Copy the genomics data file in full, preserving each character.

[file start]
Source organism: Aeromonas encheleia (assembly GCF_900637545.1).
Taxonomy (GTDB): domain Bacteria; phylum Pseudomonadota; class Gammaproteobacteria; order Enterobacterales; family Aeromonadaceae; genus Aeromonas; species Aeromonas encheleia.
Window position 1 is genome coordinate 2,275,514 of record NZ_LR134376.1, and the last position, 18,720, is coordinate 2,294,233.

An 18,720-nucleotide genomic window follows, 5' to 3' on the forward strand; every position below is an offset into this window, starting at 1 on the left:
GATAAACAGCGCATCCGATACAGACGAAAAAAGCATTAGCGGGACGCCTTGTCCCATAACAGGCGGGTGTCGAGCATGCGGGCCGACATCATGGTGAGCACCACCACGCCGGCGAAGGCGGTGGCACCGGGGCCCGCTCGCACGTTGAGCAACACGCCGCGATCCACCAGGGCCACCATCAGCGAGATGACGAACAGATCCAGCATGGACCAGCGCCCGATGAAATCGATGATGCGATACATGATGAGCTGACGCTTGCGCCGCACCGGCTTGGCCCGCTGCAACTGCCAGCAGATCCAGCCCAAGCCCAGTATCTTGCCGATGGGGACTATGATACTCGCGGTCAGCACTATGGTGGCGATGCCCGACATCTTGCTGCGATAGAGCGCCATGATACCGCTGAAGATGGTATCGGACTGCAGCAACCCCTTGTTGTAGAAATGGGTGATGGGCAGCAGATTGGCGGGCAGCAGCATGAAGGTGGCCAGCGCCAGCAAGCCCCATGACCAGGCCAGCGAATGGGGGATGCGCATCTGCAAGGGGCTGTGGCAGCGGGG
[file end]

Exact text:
Source organism: Aeromonas encheleia (assembly GCF_900637545.1).
Taxonomy (GTDB): domain Bacteria; phylum Pseudomonadota; class Gammaproteobacteria; order Enterobacterales; family Aeromonadaceae; genus Aeromonas; species Aeromonas encheleia.
Window position 1 is genome coordinate 2,275,514 of record NZ_LR134376.1, and the last position, 18,720, is coordinate 2,294,233.

An 18,720-nucleotide genomic window follows, 5' to 3' on the forward strand; every position below is an offset into this window, starting at 1 on the left:
GATAAACAGCGCATCCGATACAGACGAAAAAAGCATTAGCGGGACGCCTTGTCCCATAACAGGCGGGTGTCGAGCATGCGGGCCGACATCATGGTGAGCACCACCACGCCGGCGAAGGCGGTGGCACCGGGGCCCGCTCGCACGTTGAGCAACACGCCGCGATCCACCAGGGCCACCATCAGCGAGATGACGAACAGATCCAGCATGGACCAGCGCCCGATGAAATCGATGATGCGATACATGATGAGCTGACGCTTGCGCCGCACCGGCTTGGCCCGCTGCAACTGCCAGCAGATCCAGCCCAAGCCCAGTATCTTGCCGATGGGGACTATGATACTCGCGGTCAGCACTATGGTGGCGATGCCCGACATCTTGCTGCGATAGAGCGCCATGATACCGCTGAAGATGGTATCGGACTGCAGCAACCCCTTGTTGTAGAAATGGGTGATGGGCAGCAGATTGGCGGGCAGCAGCATGAAGGTGGCCAGCGCCAGCAAGCCCCATGACCAGGCCAGCGAATGGGGGATGCGCATCTGCAAGGGGCTGTGGCAGCGGGG